Can Soap Operas Help Us With Our Writing?

The soap opera medium, and how helpful is it to writing ebook fiction, is a question which has always been on my mind. Can soap operas actually help writers with the mechanics of writing, or, is it a form which is of little assistance to writers?

While soap operas and book fiction are two different forms, with alternative rules, and ways of doing things, they do have much in common. The soap opera is a form that has a beginning, middle, and no end, unlike books, which have a start and finish point. The only similarity may be book series which have several instalments. As soap operas are daily serials, broadcast five days a week, all through the year, a book, on the other hand, can be picked up, and finished whenever the reader wishes, and does not require the same level of commitment. Apart from these, there are some other differences to books that are easily discerned.

With the soap opera, the viewer is presented with the characters and story location onscreen, with little need for them to imagine what the characters look like, where they live, and what they do. In a book, the author creates for the reader the story world, either as a light sketch, or, as a full-blown depiction of the characters and their narrative world.

Another striking difference between the two mediums is the use of repetition. The necessity of this in soap operas is of paramount importance, serving, in a practical manner, to inform viewers of events they may have missed if they have not viewed several episodes. The same does not largely apply for books. If there is too much rehashing of events in a book, it may hamper the book’s appeal to readers, and, also, slow down the action. While there may be much to separate the two forms, I believe that they converge in one main way, which would be very helpful to writers.

As an example of this, I will utilize a vintage clip from the soap opera ANOTHER WORLD to illustrate this. The older clips of soap operas, in my opinion, while longer in time frame than newer episodes, displayed a great attention to characters, their emotions, and their psychological worlds, which is fascinating the watch. Exposure to these scenes would be extremely useful to writers who wish to write intense, full-blooded emotional scenes which explore a theme in great detail. I have attached one such scene from ANOTHER WORLD from 1973 between Jacqueline Courtney and George Reinholt as the on-again, off-again lovers Alice and Steve Frame, which I hope you find both interesting, and helpful.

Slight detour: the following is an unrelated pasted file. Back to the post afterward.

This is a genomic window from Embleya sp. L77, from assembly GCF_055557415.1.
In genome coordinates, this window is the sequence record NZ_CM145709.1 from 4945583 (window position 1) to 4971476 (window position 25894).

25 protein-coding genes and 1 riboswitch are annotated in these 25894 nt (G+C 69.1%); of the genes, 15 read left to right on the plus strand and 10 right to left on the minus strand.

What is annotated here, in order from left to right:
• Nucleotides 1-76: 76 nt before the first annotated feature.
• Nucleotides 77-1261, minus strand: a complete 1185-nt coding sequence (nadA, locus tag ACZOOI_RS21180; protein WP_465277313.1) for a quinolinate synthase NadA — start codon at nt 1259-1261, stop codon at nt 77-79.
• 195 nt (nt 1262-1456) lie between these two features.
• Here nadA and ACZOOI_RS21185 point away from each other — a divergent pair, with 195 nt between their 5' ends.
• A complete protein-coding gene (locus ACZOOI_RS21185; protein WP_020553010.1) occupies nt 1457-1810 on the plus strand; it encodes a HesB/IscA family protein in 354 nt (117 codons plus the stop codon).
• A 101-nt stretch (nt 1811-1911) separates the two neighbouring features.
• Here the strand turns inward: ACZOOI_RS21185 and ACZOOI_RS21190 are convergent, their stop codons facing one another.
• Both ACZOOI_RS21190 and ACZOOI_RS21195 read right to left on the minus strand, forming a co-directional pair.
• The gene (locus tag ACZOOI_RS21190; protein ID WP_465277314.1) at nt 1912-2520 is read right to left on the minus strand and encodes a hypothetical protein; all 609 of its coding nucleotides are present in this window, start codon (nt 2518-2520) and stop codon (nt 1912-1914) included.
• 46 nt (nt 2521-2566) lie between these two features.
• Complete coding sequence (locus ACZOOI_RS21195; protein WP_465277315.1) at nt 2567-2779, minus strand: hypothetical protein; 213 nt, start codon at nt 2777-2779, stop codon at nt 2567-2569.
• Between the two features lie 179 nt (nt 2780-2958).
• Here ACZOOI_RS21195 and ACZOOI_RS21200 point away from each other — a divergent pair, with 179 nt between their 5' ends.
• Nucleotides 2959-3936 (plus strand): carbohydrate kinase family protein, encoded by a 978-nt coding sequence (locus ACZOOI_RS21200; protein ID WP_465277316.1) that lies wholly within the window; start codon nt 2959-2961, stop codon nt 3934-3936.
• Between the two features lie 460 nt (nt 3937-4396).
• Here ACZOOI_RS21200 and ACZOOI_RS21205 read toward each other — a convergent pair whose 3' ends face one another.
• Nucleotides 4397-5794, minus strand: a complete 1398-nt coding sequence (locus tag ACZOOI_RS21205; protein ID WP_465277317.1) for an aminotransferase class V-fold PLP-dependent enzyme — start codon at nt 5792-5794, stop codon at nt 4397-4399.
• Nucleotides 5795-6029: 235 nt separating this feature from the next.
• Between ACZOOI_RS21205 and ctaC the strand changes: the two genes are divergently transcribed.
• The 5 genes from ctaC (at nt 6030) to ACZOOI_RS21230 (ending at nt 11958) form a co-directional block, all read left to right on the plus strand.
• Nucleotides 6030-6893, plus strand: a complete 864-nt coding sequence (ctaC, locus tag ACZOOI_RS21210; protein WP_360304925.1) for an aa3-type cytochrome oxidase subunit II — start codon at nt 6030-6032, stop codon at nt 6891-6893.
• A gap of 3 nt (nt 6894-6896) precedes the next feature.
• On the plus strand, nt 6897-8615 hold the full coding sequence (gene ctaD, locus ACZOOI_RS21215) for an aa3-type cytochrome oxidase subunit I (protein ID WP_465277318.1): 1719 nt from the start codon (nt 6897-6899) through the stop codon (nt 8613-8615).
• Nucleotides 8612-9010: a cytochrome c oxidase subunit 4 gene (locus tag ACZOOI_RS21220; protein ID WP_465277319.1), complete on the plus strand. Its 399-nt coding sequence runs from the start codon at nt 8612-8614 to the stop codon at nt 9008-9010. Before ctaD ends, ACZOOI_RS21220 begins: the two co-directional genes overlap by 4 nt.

And, as always, I will end my post with a question in which I would be interested in learning of your opinion; can soap operas help us with our writing?

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2 thoughts on “Can Soap Operas Help Us With Our Writing?

  1. I have never seen a soap opera that isn’t fiction, generally bad repetitious fiction with a boringly meaningless plot of safe-for-daytime-TV scandals that try to be shocking.
    fiction=’not real’
    Writing isn’t the only form of fiction. Writers should try to know the meaning of the words they use.

    • I have clarified what I meant by fiction in the article by adding the word ‘e-book’ to parts where it seemed a little confusing. For the purposes of the article I have just concentrated upon e-books to make the comparisons less convoluted, and to try to not make the focus too broad, and exclude other mediums such as film.

      To be honest, from my viewing experience over the years, there are many soap operas where acting, writing and production came together in a beautiful, affecting manner, and which did not depend upon gimmicks or too many melodramatic plot twists. This is why I used the example of ANOTHER WORLD as, from memory, it was the pinnacle of writing in its era.

      There are, though, other spellbinding examples from other serials such as GUIDING LIGHT, DAYS OF OUR LIVES, THE YOUNG AND THE RESTLESS and other serials which showcase more psychological material. Youtube has many of these, and they are a resource for people interested in older clips.

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